# In a bustling hospital, Nurse Sarah is responsible for administering medications

In a bustling hospital, Nurse Sarah is responsible for administering medications

In a bustling hospital, Nurse Sarah is responsible for administering medications to patients. On a particularly hectic day, she needs to calculate the dosage of a critical medication, but the figures are shrouded in ambiguity.
Patient A, suffering from a severe infection, requires a medication that should be dosed at 0.02 mg/kg of body weight. Patient A weighs 75 kg, but there’s a twist – the scale used for weighing patients has a 5% margin of error.
To further complicate matters, the medication is provided in vials of 100 mg, and Nurse Sarah must dilute it with a 0.9% saline solution to a final concentration of 1 mg/mL. However, the pharmacy has given her two different volumes to dilute the medication: 250 mL and 500 mL.
Adding to the confusion, Patient B, in the adjacent room, is also in need of the same medication, but their weight is not available due to a broken scale. The only information provided is that Patient B’s weight is “approximately 1.5 times that of Patient A.”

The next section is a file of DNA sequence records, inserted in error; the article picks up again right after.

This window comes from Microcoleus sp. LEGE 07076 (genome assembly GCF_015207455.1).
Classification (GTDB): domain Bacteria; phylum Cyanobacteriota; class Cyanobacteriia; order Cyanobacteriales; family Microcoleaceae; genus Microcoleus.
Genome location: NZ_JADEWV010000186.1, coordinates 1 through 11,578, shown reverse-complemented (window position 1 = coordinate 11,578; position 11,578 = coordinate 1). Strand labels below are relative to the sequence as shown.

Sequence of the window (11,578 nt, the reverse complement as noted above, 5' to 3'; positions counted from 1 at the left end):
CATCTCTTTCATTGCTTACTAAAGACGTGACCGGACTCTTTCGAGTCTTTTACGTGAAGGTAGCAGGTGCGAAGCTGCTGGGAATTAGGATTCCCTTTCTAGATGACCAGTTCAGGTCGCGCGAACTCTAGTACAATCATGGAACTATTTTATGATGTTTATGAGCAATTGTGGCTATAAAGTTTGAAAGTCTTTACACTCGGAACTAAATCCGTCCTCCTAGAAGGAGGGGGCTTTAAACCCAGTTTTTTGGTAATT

Nurse Sarah is in a dilemma. She must determine the correct dosage for Patient A while accounting for the margin of error in the weight measurement, decide on the appropriate dilution volume for the medication, and estimate Patient B’s weight for their own dosage calculation.
What dosage should Nurse Sarah administer to Patient A, and which volume of dilution should she choose? Moreover, what would be the approximate dosage for Patient B? Navigate through this intricate scenario, taking into account the uncertainties, to ensure safe and accurate medication administration.